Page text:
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To calculate the value of using equation (21), we need to use a numerical method to estimate the sum of the series . However, this series is infinite and we need to truncate it somehow. One way to do this is to approximate the parameter with a rational number , where and are integers. Then, we can use equation (17) to rewrite the series as a finite sum: (34)

The advantage of using this method is that we can control the accuracy of the approximation by choosing the values of and . The smaller the denominator , the closer the rational number is to the parameter . However, this also means that the finite series will have more terms to sum up, which increases the computational cost. Therefore, we need to balance the trade-off between accuracy and efficiency.

To find a suitable rational approximation for , we can use a technique called continued fraction expansion. This technique expresses a real number as a nested fraction of integers, such as: (35) where , , , ... are positive integers. The continued fraction can be truncated at any stage to obtain a rational approximation for . For example, if we truncate after the first term, we get: (36) which is a good approximation for .

We can use an algorithm called Euclid's algorithm to find the continued fraction expansion of any real number. The algorithm works by repeatedly applying the division algorithm to the numerator and denominator of the fraction. For example, to find the continued fraction expansion of , we start with: (37) Then, we apply the division algorithm to get: (38) where is the quotient and is the remainder. We repeat this process with and until we get a zero remainder. The quotients are then the coefficients of the continued fraction expansion.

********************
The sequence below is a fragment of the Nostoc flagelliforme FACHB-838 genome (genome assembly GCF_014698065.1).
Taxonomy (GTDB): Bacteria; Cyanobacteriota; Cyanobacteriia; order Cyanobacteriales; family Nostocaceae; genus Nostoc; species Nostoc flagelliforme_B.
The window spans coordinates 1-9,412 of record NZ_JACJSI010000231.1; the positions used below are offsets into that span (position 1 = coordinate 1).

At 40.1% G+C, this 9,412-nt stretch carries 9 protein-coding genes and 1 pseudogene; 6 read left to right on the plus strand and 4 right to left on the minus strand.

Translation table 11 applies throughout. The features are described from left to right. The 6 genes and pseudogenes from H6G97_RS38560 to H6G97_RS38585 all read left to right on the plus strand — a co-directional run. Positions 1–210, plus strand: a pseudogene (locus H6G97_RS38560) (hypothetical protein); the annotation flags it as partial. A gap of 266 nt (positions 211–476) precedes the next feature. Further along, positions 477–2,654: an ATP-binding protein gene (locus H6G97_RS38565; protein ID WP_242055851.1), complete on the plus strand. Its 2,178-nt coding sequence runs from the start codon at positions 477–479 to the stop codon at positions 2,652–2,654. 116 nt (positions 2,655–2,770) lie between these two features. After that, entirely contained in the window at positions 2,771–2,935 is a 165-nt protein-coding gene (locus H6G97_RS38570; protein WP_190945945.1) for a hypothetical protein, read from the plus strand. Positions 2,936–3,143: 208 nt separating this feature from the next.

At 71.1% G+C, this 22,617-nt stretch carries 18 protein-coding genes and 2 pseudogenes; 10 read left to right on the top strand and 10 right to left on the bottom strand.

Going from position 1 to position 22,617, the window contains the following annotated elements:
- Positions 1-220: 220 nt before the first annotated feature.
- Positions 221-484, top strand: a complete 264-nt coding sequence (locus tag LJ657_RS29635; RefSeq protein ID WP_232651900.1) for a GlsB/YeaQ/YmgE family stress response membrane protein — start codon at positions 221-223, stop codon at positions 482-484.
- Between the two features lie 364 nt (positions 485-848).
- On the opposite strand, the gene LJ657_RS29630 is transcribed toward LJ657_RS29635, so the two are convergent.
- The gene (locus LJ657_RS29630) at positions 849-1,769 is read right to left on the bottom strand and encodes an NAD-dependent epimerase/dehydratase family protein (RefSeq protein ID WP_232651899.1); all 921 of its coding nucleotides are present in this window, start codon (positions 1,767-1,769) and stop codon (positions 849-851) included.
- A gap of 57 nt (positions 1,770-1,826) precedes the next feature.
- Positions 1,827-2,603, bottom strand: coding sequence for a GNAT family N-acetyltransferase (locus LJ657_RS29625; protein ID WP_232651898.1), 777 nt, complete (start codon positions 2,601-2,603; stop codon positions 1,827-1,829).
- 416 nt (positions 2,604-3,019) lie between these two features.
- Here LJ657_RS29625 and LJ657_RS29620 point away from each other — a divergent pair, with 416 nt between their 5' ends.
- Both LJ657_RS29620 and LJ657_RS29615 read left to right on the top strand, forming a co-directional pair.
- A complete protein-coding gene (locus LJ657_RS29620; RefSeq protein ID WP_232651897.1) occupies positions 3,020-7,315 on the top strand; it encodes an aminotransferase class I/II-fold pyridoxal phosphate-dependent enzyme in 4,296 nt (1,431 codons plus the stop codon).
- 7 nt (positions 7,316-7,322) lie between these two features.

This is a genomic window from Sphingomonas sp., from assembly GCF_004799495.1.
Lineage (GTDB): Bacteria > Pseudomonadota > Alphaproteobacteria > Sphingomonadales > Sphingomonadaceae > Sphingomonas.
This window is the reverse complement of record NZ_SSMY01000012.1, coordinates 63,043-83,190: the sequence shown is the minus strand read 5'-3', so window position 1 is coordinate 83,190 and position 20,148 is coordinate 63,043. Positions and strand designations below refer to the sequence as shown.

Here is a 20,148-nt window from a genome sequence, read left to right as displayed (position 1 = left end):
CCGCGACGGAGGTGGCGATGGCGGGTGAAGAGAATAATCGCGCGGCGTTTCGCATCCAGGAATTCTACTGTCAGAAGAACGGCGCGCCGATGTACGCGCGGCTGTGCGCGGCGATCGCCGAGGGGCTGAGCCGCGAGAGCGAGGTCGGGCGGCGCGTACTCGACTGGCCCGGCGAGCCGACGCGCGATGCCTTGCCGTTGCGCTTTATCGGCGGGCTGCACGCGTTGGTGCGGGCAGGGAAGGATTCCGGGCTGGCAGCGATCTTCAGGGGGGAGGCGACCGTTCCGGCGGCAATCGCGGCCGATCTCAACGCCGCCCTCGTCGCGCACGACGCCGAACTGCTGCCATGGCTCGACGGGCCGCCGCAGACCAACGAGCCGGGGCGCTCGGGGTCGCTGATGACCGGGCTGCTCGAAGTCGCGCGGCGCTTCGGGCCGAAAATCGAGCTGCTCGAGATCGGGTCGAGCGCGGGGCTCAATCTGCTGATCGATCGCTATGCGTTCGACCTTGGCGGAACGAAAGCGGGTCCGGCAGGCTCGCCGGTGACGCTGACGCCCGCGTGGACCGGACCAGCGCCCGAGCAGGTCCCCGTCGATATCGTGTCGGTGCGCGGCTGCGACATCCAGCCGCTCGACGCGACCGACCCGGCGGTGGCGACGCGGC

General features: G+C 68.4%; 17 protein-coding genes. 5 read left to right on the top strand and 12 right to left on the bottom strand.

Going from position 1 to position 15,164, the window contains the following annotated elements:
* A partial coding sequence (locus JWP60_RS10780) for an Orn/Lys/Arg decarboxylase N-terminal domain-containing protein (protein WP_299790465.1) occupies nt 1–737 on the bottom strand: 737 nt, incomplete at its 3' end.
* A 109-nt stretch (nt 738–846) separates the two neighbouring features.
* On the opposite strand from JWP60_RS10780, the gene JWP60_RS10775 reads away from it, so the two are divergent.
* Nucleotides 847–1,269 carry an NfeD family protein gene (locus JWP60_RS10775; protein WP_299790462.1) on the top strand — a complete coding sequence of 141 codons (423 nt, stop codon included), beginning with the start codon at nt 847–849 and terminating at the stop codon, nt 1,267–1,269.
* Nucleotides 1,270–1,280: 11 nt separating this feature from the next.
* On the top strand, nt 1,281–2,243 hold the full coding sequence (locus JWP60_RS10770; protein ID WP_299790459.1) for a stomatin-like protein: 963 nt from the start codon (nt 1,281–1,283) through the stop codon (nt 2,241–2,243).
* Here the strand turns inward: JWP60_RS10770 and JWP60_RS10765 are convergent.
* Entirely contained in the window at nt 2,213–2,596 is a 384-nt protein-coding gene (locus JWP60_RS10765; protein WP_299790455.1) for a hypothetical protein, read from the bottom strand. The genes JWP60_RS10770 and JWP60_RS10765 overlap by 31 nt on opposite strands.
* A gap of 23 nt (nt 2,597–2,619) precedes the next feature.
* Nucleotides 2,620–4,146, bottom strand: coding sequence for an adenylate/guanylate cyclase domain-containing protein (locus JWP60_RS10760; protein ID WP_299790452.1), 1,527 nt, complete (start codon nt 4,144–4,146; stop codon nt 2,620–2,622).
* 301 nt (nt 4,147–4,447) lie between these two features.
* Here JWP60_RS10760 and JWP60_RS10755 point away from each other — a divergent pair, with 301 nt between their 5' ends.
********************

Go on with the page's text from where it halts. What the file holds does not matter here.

Let us see an example of Euclid's algorithm applied to . We start with: (39) Then, we apply the division algorithm to get: (40) where and . We repeat this process with and to get: (41) where and . We continue with and to get: (42) where and . Finally, we get a zero remainder with and : (43) where and . Therefore, the continued fraction expansion of is: (44)

Now that we have the continued fraction expansion of , we can truncate it at any stage to obtain a rational approximation for . The more terms we include, the better the approximation. For example, if we truncate after the first term, we get: (45) which is the same as equation (36). If we truncate after the second term, we get: (46) which is a better approximation than equation (45). If we truncate after the third term, we get: (47) which is even better than equation (46). And so on.

We can use a formula to find the rational approximation for any truncation of the continued fraction expansion. The formula is: (48) where and are the numerator and denominator of the rational approximation, and are the coefficients of the continued fraction expansion, and is the index of truncation. For example, if we truncate after the second term, we get: (49) which is the same as equation (46). If we truncate after the third term, we get: (50) which is the same as equation (47). And so on. 061ffe29dd